International Stillbirth Alliance provides support for families dealing with early pregnancy loss and offers resources for bereavement.
March of Dimes offers support to parents of babies born prematurely and parents facing early pregnancy loss, including through their Walk of Rememberance.
SANDS (Stillbirth and Neonatal Death Charity) is a UK- based organization with a bereavement support app available across the world and in-person support groups in the United Kingdom.
Craver, C., Reardon, D. (2021) Effects of pregnancy loss on subsequent postpartum mental health: A prospective longitudinal cohort study. International Journal of Environmental Research and Public Health, . ://pubmed.ncbi.nlm.nih.gov/33672236/
Berry, S., Capuano, R., et al. (2021). Uncovering prolonged grief reactions subsequent to a reproductive loss: Implications for the primary care provider. Frontiers in Psychology, https://pubmed.ncbi.nlm.nih.gov/34054675/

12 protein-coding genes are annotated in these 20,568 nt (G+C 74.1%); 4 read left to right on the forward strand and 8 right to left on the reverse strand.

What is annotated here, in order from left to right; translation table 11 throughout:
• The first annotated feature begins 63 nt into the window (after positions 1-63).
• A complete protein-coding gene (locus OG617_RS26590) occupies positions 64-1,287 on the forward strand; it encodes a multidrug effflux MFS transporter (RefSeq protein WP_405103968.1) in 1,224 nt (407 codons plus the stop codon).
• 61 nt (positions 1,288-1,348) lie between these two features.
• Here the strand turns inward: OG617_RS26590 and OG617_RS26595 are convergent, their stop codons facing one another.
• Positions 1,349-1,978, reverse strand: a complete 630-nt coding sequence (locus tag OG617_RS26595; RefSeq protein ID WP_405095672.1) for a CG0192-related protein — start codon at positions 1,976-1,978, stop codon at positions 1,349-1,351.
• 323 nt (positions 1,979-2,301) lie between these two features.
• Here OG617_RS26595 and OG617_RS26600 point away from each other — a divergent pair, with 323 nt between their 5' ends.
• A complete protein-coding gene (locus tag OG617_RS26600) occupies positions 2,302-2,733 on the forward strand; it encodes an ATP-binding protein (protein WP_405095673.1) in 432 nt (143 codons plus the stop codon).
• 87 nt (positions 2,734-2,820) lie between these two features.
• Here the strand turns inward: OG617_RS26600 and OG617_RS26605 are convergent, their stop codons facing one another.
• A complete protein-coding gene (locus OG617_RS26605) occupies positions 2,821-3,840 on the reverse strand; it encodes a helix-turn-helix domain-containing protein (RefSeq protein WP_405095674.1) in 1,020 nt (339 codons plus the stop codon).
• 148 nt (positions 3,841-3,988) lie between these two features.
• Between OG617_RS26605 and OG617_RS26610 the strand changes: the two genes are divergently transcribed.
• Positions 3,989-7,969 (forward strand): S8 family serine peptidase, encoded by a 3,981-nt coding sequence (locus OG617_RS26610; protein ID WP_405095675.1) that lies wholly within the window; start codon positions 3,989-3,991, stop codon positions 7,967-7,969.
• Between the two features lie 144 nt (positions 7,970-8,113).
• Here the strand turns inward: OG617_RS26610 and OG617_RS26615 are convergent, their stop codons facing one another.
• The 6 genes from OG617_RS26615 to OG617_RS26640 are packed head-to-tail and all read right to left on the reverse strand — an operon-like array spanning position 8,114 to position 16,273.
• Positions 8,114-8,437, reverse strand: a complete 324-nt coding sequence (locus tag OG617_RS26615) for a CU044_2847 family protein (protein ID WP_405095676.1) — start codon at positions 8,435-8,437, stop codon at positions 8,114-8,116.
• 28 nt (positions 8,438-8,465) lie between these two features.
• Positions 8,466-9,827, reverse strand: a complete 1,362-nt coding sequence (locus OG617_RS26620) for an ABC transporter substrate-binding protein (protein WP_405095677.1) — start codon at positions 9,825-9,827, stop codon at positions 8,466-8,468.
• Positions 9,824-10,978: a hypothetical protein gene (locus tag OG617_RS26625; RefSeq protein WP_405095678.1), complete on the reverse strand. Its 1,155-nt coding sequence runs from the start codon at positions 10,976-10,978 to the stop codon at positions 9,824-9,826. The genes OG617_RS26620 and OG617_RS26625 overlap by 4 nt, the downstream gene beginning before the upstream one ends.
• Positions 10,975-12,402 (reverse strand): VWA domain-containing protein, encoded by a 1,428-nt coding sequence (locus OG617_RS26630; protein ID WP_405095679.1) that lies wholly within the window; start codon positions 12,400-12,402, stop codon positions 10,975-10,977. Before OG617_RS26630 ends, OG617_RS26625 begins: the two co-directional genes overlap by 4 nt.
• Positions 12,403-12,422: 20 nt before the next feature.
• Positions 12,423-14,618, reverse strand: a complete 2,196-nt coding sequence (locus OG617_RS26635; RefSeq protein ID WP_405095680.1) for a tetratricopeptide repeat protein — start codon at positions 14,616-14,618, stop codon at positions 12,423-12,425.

Ameye, L., Bourne, T., et al. (2016). Post-traumatic stress, anxiety and depression following miscarriage or ectopic pregnancy: a prospective cohort study. British Medical Journal, https://pubmed.ncbi.nlm.nih.gov/27807081/
Dr. Apurva Shah, board-certified Obstetrician and Gynecologist and Member of the Mira Medical Advisory Board.
Dr. Nisha Chellam, MD, American Board of Holistic Medicine, Parsley Health
Dr. Gauri Khurana, MD, MPH, Women’s Mental Health Consortium, and Psychiatry Instructor, Yale University School of Medicine
Kayla Acklin, Kayla Acklin, PhD, LPC, PMH-C, NCC, Therapist at Integrative Health Services in Hoover, AL.